Willy Benz, Universität Bern, President of the Swiss Space Commission
Space research in Switzerland, as well as in many other European countries, is eminently an international endeavour. Given the infrastructure (and the associated costs) required to carry out this type of research, the need for international collaborations in these matters was seen from the beginning as a necessity rather than a choice. Today, it is regarded by most as a unique opportunity to bring together research teams from across Europe and the world to work jointly on designing unique space missions in order to address a common science question.
Switzerland recognized these opportunities from the beginning and became very active in the negotiations that took place to create the European Space Research Organisation (ESRO) in 1962. A little more than a decade later in 1975, when the concept of a single European Space Agency (ESA) regrouping all various European space activities imposed itself, Switzerland was again amongst the ten founding Member States (Belgium, Denmark, France, Germany, Italy, The Netherlands, Spain, Sweden, Switzerland, and the United Kingdom). Today, ESA counts 17 Member States (15 of them are also EU members) and additional countries are negotiating to join the Agency. Finally, in 1986, following a proposal from Switzerland, ESA created its first optional science programme: PRODEX (PROgramme de Développement d’EXpériences scientifiques). This programme allows countries without a space agency on their own to finance space experiments developed by their research institutes and/or universities, directly related to ESA missions or in line with the overall science objectives of the Agency. As the founding State, Switzerland was initially the only member of the programme but was rapidly joined by other countries. Today, the PRODEX programme includes Switzerland, Ireland, Belgium, Norway, Austria, Denmark, Hungary and Czech Republic.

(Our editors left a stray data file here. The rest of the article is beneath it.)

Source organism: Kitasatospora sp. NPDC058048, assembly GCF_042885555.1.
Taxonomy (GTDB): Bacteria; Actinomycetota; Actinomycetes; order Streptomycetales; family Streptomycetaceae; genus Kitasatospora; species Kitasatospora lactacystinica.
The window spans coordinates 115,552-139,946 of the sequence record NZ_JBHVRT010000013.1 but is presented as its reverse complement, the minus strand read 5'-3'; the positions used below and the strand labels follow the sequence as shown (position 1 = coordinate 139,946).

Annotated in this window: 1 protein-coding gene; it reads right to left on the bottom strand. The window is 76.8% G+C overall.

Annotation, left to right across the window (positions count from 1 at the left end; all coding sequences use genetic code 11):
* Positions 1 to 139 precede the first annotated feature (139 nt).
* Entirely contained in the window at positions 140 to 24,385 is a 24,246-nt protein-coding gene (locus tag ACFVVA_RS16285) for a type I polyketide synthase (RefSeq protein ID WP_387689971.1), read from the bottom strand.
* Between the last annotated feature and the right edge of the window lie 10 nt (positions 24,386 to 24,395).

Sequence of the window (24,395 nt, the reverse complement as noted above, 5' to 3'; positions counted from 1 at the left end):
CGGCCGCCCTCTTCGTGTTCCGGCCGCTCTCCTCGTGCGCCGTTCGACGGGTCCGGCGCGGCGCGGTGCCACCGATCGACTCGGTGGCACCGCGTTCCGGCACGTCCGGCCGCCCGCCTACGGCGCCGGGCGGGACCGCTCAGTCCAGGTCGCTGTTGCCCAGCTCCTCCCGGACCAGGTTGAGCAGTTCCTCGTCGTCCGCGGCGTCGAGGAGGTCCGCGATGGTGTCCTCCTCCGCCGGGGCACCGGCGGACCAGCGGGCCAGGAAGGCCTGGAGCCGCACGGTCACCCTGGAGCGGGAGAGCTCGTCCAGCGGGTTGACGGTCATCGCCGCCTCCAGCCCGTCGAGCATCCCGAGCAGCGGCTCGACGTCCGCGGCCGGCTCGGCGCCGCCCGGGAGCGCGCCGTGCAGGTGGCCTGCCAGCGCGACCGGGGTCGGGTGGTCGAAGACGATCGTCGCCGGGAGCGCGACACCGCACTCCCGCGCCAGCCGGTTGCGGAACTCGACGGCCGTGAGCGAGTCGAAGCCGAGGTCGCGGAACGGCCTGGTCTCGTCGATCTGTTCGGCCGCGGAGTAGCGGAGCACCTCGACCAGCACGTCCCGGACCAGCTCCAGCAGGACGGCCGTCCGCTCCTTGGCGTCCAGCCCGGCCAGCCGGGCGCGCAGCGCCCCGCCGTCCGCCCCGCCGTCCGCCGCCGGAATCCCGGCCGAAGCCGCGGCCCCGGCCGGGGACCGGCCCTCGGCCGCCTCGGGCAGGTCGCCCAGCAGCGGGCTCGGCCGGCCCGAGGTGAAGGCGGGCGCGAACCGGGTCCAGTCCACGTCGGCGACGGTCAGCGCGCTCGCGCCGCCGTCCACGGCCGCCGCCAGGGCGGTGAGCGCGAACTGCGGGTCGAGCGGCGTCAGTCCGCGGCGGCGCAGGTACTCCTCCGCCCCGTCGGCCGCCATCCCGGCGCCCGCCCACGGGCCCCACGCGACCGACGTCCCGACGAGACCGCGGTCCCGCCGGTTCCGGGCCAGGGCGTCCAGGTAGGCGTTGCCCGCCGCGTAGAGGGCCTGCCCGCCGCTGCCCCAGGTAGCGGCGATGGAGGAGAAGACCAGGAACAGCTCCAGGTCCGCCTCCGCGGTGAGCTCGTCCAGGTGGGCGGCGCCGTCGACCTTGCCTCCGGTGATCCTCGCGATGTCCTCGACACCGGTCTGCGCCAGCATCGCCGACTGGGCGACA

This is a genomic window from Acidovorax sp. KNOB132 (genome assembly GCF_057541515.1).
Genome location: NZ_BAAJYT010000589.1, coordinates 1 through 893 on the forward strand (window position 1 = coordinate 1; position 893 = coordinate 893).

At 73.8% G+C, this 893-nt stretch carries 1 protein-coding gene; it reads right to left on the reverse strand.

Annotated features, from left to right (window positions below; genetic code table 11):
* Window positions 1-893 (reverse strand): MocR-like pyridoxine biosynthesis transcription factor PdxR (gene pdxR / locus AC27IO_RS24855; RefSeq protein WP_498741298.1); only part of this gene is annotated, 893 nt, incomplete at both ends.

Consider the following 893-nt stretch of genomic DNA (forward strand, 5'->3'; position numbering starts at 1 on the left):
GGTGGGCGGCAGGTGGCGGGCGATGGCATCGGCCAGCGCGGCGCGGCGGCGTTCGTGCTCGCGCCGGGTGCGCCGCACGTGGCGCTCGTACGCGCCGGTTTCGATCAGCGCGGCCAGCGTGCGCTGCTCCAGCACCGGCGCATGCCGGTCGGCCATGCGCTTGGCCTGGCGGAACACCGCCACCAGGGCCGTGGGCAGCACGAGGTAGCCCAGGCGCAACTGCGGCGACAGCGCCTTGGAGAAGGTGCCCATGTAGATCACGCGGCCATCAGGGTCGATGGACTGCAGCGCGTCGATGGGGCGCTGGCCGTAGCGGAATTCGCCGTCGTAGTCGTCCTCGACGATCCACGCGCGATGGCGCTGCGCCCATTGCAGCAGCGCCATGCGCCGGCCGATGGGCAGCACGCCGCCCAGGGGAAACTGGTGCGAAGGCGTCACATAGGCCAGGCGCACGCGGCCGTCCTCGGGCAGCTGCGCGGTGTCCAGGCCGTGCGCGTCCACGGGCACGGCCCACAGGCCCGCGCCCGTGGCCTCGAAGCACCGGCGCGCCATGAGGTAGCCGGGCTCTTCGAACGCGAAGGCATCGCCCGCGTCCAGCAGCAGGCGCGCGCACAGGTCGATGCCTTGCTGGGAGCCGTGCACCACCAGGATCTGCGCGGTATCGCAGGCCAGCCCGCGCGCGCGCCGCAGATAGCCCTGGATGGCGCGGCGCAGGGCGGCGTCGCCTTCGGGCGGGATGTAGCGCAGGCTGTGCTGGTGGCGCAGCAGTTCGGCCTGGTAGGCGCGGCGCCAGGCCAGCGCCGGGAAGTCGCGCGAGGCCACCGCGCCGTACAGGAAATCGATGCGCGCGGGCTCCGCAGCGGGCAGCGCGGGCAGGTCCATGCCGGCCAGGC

PRODEX gave Swiss scientists working at research institutes and universities the financial means to participate fully in the design and construction of space experiments. With the requirement that half of the allocated funds be spent in contracts with industry, PRODEX also brought together the academic and the space industry world of the country. Over the years, this has not only led to very successful hardware developments but also to a tradition of collaboration and exchanges that may otherwise not have taken place at least not to this extent.
The twenty-year commemoration of the creation of the “bridge to experimental space research” as PRODEX is sometimes called, took place in 2007 in form of a Symposium held in St-Gallen and Altenrhein . Looking back was impressive indeed and made clear that Swiss scientists participated in one form or another to many of the most important space missions to date. During these 20 years, a budget of CHF 109 million was allocated to forty-four development projects originating from all over the country and covering a vast area of sciences ranging from astronomy, earth observations, and fundamental physics to biology. Starting in 2008, Switzerland will have an annual budget of around EUR 7.2 million to be used for PRODEX projects. Swiss researchers can use this funding for hardware and software development projects in all disciplines relating to space research.